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About: Sue Freeman Culverhouse


    Sue Freeman CulverhouseAuthor of Tennessee Literary Luminaries: From Cormac McCarthy to Robert Penn Warren (The History Press, 2013) Sue Freeman Culverhouse has been a freelance writer for the past 36 years. Beginning in 1976, she published magazines articles in Americana, Historic Preservation, American Horticulturist, Flower and Garden, The Albemarle Magazine, and many others. Sue is the winner of two Virginia Press Awards in writing.

    She moved to Springfield, Tennessee in 2003 with her sculptor husband, Bill a retired attorney. Sue has one daughter,  Susan Leigh Miller who teaches poetry and creative writing at Rutgers University.

    Sue teaches music and writing at Watauga Elementary School in Ridgetop, Tennessee to approximately 500 students in kindergarten through fifth grade. She also publishes a literary magazine each year; all work in the magazine is written and illustrated by the students.

    Sue writes "Uncommon Sense," a column in the Robertson County Times, which also appears on Clarksville Online. She is the author of "Seven keys to a sucessful life", which is  available on amazon.com and pubishamerica.com; this is a self-help book for all ages.

    Web Site: http://culverhouseart.com/
    Email: cuverhouse@comcast.net



Sue Freeman Culverhouse's Articles:

    Ann Patchett, Louise Penny, Patrick Taylor are Must Read Authors for 2016

     

    Clarksville Book ReviewClarksville, TN – When you are making your resolutions for 2016, please add these three authors because you’ll be doing yourself a favor. Each is a master story teller and will enrich your intellectual life immeasurably.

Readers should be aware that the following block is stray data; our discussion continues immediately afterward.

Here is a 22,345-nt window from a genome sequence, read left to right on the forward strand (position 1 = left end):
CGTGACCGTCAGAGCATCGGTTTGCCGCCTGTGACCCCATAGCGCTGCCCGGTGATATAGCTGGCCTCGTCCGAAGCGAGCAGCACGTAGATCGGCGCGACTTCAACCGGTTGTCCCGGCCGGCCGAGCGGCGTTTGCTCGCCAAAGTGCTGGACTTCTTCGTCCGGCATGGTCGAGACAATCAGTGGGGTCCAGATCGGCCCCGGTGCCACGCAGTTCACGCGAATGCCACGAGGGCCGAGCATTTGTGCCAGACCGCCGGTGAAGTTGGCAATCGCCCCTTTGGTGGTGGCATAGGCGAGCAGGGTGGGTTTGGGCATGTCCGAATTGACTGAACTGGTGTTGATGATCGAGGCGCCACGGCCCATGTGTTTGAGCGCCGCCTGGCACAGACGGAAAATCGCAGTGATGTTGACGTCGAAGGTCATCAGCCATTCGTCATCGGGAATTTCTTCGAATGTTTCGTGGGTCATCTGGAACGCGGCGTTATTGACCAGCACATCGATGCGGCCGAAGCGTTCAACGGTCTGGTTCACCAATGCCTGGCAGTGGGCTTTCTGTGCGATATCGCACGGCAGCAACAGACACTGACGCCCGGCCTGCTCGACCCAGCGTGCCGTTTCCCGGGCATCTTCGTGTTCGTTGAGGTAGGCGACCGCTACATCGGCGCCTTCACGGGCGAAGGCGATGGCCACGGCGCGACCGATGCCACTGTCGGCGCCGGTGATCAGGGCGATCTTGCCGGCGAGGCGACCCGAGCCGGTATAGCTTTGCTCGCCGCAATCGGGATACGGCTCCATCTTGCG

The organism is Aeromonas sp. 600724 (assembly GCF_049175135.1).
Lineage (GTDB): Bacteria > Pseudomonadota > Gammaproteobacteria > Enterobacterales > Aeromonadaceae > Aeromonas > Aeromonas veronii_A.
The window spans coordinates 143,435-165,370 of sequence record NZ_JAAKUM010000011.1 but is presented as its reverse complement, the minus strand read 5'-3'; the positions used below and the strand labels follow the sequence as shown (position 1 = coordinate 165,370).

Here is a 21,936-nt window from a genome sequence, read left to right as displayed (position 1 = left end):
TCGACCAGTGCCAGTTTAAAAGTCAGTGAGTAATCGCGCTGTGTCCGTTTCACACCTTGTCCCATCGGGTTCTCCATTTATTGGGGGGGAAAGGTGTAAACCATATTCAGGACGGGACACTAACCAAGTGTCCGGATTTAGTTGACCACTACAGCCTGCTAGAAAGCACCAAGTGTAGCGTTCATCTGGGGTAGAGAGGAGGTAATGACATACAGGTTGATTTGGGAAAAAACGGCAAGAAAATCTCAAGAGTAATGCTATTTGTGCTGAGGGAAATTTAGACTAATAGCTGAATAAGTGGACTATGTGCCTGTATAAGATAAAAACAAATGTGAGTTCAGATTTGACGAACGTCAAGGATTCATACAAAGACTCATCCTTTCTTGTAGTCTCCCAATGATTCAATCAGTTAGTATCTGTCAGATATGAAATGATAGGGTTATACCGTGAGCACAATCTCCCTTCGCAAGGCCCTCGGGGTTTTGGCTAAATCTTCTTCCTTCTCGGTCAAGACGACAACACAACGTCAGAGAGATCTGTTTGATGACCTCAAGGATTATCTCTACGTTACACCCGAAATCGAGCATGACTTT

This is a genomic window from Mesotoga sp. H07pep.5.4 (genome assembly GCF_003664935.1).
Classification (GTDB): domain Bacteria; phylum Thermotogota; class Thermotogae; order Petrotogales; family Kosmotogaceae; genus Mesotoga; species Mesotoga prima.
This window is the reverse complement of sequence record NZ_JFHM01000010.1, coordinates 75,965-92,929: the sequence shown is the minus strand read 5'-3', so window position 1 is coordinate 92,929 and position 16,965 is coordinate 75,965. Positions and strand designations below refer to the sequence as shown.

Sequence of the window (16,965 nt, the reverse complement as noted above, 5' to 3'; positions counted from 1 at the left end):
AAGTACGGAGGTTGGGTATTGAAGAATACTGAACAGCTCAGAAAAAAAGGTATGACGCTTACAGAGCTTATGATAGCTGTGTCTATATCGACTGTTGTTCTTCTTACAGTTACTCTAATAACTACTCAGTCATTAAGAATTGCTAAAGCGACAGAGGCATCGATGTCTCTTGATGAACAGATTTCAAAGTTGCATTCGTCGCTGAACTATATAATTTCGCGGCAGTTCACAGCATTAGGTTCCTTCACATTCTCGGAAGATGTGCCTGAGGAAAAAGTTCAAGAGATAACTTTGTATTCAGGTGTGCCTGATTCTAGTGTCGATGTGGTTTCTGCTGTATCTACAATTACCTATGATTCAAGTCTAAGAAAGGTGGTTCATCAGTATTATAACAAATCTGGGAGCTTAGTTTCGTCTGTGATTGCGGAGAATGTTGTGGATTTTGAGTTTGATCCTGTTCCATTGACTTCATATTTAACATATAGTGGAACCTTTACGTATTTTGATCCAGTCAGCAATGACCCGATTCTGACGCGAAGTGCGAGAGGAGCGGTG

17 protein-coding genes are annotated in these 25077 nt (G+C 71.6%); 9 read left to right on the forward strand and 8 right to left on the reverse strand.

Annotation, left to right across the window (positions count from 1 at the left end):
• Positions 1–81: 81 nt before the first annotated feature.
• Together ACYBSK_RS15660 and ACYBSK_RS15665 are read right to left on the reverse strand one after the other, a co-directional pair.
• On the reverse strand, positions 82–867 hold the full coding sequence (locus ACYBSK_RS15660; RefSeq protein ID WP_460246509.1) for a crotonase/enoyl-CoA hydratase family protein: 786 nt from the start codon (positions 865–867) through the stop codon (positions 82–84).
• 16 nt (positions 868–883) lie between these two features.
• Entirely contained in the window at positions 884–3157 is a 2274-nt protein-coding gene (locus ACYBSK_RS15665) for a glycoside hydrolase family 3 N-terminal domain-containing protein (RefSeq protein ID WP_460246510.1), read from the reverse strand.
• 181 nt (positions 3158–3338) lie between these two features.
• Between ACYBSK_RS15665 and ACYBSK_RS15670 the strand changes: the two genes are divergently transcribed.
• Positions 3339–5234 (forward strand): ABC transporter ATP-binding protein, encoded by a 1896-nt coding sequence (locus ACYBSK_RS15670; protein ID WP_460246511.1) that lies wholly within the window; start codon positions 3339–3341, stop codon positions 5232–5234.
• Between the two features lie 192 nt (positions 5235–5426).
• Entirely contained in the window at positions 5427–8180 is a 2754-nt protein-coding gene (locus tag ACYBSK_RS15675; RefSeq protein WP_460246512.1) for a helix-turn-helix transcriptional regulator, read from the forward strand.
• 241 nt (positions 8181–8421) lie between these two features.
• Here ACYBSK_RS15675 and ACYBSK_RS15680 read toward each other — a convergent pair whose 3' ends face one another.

Ann Patchett, one of the owners of Parnassus Bookstore in Nashville, has written six novels, each of which has a new cast of unforgettable characters. Her novels are “The Patron Saint of Liars”, “Taft, The Magician’s Assistant”, “Bel Canto”, “Run”, and “State of Wonder”.

    Authors (L to R) Ann Patchett, Louise Penny and Patrick Taylor are must reads for 2016.

    Authors (L to R) Ann Patchett, Louise Penny and Patrick Taylor are must reads for 2016.

    «Read the rest of this article»

     

    Bluestocking, the Story of a Tennessee Family

     

    Clarksville Book ReviewClarksville, TN – There is a special kind of down-to-earth spirit that Tennesseans have that you don’t necessarily find in other parts of this country. Tennesseans aren’t about being uppity by bragging about how rich their family is or who has the biggest house.

    They are much more concerned about how you treat your neighbors and if you’re good to your own family. Tennesseans want you to tell it like it is without putting on airs.

    Bluestocking - by Bud Willis. «Read the rest of this article»

     

    Whatever Makes You Crazy, Learn to Let it Go

     

    Clarksville, TN – Okay, we all have things that make us crazy. It might be the neighbor next door, our tendency to try to control everything and everyone around us, the world situation, or just the fact that mail carrier keeps putting someone else’s mail in our mailbox.

    Whatever it is, each of us needs to have coping mechanisms to keep these annoyances from driving us nuts on a daily basis.

    Here are a few ways you can at least turn loose of these irritants for a while.

    Learn to let go of whatever is making you crazy.

    Learn to let go of whatever is making you crazy.